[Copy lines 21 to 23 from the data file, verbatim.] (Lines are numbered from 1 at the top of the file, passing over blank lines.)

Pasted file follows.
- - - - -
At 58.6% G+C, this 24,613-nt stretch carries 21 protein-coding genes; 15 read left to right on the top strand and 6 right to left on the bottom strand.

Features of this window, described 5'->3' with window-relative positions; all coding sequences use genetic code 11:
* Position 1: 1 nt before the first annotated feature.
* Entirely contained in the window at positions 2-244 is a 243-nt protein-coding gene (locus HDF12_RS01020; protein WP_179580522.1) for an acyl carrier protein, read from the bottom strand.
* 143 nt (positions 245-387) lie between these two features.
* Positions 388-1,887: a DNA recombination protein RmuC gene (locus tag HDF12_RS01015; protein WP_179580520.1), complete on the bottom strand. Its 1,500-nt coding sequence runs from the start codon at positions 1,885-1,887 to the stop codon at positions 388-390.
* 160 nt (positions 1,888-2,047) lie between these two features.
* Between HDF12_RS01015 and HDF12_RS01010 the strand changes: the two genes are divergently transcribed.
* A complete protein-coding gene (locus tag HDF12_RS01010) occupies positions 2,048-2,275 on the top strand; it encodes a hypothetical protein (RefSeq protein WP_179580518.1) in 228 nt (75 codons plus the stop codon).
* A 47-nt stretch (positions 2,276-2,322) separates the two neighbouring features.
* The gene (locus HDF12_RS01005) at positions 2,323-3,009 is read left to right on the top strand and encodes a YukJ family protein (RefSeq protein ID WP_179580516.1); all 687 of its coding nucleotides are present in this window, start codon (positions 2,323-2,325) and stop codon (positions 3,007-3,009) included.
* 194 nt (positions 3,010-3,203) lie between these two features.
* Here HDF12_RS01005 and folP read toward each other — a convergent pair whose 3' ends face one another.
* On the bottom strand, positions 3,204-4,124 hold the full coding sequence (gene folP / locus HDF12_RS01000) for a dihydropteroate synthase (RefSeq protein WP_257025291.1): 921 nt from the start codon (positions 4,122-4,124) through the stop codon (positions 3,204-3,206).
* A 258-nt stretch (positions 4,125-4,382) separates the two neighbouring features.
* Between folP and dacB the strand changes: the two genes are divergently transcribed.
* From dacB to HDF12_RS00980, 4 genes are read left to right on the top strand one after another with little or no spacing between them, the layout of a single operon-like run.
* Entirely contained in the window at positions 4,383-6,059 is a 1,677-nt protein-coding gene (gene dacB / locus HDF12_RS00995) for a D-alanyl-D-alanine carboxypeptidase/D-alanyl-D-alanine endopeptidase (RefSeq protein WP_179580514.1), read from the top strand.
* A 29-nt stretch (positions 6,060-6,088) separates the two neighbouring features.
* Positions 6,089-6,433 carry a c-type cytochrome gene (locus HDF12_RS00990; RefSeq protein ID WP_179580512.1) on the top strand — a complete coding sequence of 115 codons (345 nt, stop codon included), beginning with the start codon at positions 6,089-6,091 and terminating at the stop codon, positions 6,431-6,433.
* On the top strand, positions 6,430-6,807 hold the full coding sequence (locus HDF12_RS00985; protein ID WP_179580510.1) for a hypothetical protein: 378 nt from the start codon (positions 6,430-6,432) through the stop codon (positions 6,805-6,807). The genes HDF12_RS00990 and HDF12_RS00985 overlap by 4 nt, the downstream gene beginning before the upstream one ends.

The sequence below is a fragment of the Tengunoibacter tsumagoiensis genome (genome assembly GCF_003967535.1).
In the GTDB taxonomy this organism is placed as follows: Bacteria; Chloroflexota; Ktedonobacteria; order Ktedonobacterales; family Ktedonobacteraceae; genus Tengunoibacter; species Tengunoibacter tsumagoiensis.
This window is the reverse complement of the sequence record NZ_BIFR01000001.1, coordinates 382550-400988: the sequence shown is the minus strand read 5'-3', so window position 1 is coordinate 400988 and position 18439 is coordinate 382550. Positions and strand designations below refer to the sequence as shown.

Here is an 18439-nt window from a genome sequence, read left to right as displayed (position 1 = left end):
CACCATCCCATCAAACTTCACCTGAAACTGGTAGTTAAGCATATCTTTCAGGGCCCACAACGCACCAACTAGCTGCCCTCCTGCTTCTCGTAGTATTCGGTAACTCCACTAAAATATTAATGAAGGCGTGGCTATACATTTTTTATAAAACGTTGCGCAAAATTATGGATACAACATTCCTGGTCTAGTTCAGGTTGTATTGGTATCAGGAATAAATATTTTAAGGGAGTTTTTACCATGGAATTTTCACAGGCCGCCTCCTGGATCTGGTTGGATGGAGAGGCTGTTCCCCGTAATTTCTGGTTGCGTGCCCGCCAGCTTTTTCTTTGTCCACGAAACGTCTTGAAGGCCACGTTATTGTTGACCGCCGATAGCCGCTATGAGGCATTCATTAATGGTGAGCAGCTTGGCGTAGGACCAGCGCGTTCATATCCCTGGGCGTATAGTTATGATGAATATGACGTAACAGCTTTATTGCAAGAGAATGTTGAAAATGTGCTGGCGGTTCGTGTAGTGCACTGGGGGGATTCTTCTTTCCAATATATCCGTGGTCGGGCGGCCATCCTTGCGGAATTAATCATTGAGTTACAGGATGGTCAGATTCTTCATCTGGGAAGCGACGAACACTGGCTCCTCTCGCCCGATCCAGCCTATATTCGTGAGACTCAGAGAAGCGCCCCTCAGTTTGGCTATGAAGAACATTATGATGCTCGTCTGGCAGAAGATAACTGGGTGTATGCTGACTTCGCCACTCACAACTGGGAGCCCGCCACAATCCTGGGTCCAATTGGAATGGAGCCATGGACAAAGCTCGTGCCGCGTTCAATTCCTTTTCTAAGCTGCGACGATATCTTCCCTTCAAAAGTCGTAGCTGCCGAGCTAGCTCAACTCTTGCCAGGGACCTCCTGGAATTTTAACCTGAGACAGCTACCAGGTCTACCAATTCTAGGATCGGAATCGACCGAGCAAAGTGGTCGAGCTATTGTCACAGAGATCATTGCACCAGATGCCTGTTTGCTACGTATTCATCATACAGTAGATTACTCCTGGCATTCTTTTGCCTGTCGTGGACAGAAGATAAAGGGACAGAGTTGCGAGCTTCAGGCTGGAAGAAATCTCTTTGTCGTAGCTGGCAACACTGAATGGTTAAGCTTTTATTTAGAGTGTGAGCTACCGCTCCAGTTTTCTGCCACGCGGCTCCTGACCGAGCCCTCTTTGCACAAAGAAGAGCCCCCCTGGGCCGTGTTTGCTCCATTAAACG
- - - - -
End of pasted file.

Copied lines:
* On the top strand, positions 6,430-6,807 hold the full coding sequence (locus HDF12_RS00985; protein ID WP_179580510.1) for a hypothetical protein: 378 nt from the start codon (positions 6,430-6,432) through the stop codon (positions 6,805-6,807). The genes HDF12_RS00990 and HDF12_RS00985 overlap by 4 nt, the downstream gene beginning before the upstream one ends.

The sequence below is a fragment of the Tengunoibacter tsumagoiensis genome (genome assembly GCF_003967535.1).
In the GTDB taxonomy this organism is placed as follows: Bacteria; Chloroflexota; Ktedonobacteria; order Ktedonobacterales; family Ktedonobacteraceae; genus Tengunoibacter; species Tengunoibacter tsumagoiensis.